Approximately 50% of Metro Vancouver residents cycle at least occasionally with 85% support government funding, planning, and promoting of cycling. In the Capital Region 82% support funding for cycling. Support is likely similar in the rest of British Columbia.
Communities across the province have produced extensive cycling network plans. Unfortunately, due to lack of funding, the cycling networks typically will not be complete for 20 to 30 year. We urge the province to help create all ages and abilities cycling networks before today’s children are grandparents.
Surrey has recently completed a cycling plan that includes over 470 km of additional bike lanes and paths. With current funding, it plans on completing around 12km per year but has indicated that additional funding from senior levels of government would speed implementation of the plan. The recently completed Pedestrian & Cycling Master Plan – Capital Regional District estimated the cost of upgrading the bicycle network to attract people of all ages and abilities is around $275 million.
As such, the British Columbia Cycling Coalition (BCCC) is proposing a dramatic acceleration of the investment in cycling infrastructure including bicycle paths, separated bicycle lanes and other high quality bicycle facilities. This investment in infrastructure, accompanied by funding for education, promotion, and end-of-trip facilities, will enable residents and visitors of all ages and abilities to safely and conveniently cycle throughout the province, fostering healthier individuals and communities.
With this investment, cycling can become a practical transportation alternative for more people, leading to significantly reduced greenhouse gas emissions, congestion, health care costs, and cycling fatality rates.
A large expenditure on cycling facilities is required to make up ground lost through several decades of under-investment . The Netherlands, widely hailed as the world leader in cycling, spends approximately $40 per person per year on cycling. Several other jurisdictions with cycling levels similar to that of BC are matching or exceeding that level of investment including Winnipeg, Portland, Oregon and Sydney, Australia.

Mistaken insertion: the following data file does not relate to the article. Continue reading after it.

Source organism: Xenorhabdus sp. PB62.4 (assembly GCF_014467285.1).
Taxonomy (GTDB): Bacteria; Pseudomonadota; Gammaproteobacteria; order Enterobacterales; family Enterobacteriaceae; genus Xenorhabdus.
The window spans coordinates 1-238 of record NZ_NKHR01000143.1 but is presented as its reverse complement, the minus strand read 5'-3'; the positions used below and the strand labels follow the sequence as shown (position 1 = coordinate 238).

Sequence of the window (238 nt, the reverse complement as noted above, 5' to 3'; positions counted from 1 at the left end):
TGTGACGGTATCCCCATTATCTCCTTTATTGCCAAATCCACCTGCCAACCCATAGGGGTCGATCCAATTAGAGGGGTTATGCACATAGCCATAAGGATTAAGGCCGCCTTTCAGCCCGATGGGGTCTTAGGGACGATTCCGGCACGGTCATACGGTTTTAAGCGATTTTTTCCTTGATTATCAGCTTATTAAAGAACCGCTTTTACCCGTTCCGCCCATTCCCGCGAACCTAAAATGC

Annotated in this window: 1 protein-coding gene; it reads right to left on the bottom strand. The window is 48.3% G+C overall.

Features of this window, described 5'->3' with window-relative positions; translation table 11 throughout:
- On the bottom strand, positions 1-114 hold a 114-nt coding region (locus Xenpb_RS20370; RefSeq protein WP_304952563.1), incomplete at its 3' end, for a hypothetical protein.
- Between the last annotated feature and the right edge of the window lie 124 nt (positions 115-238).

Based on a funding level of $40 per person per year, the BCCC recommends a total investment by all levels of government of $175 million per year in cycling facilities in communities and on provincial roads around British Columbia. A commitment of a significant portion of the Carbon Tax revenue to this will encourage other levels of government to increase their commitments to cycling.
This investment will enable the construction of hundreds of kilometres of high quality facilities in communities around the province, giving the majority of British Columbians access to great bicycle routes.
Importantly, cycling facilities also benefit those who don’t ride a bicycle. Multi-use paths are used by pedestrians, in-line skaters, electric wheelchairs, personal mobility scooters, and skateboards. Traffic calming along bicycle routes benefits neighbourhoods, making streets safer for all pedestrians. But it has particular benefit for seniors, children, and the disabled. Bike lanes along busy streets calm traffic, enhancing the pedestrian environment and creating a more welcoming retail atmosphere.
Please write on or before August 31:
Honourable Kevin Falcon
Minister of Finance
Premier@gov.bc.ca, firstname.lastname@example.org, Bruce.Ralston.MLA@leg.bc.ca, adrian.dix.MLA@leg.bc.ca, email@example.com
You can also show support for Carbon Tax revenue being used for projects to benefit the people of BC at the Better Future Fund site
The HUB North Shore Committee is urging that the City of North Vancouver and Port Metro Vancouver provide safe all ages and abilities walking and cycling facilities on the proposed Low Level Road. They are strongly recommending a separated 4.5 metre path on the south side of the new Low Level Road.
Please write to the Council of the City of North Vancouver before June 18 and encourage your friends and family to do the same. More info at:
|South side Low Level Road multi-use path proposed by HUB
City of North Vancouver: Include safe pedestrian and cycling facilities on the Low Level Road – Sign the Petition!
Dear Mayor Mussatto
Thank you for the opportunity to address this important project at the Public Hearing. The British Columbia Cycling Coalition (BCCC) strongly supports the recommendations of our member organization, HUB, as detailed in their letter of June 4, 2012.
Since the meeting, I have learned that the current design is significantly worse for people using bicycles, wheelchairs and personal mobility devices than I had thought. I had incorrectly assumed that the proposed lower path east of the lane was accessible to users of wheeled devices. As the design includes stairs, this is certainly not the case. To detour all but the bravest up a steep hill is not going to encourage more people to cycle. Children; seniors; beginning cyclists; and people suffering from leg injuries or chronic conditions that make cycling uphill difficult; the people that are most likely want to cycle on a route separated from traffic are the least likely to want and to be able to cycle up steep hills. While a nice walk or a ride on a summer day, the current Spirit Trail route won’t attract a significant number of people to cycling.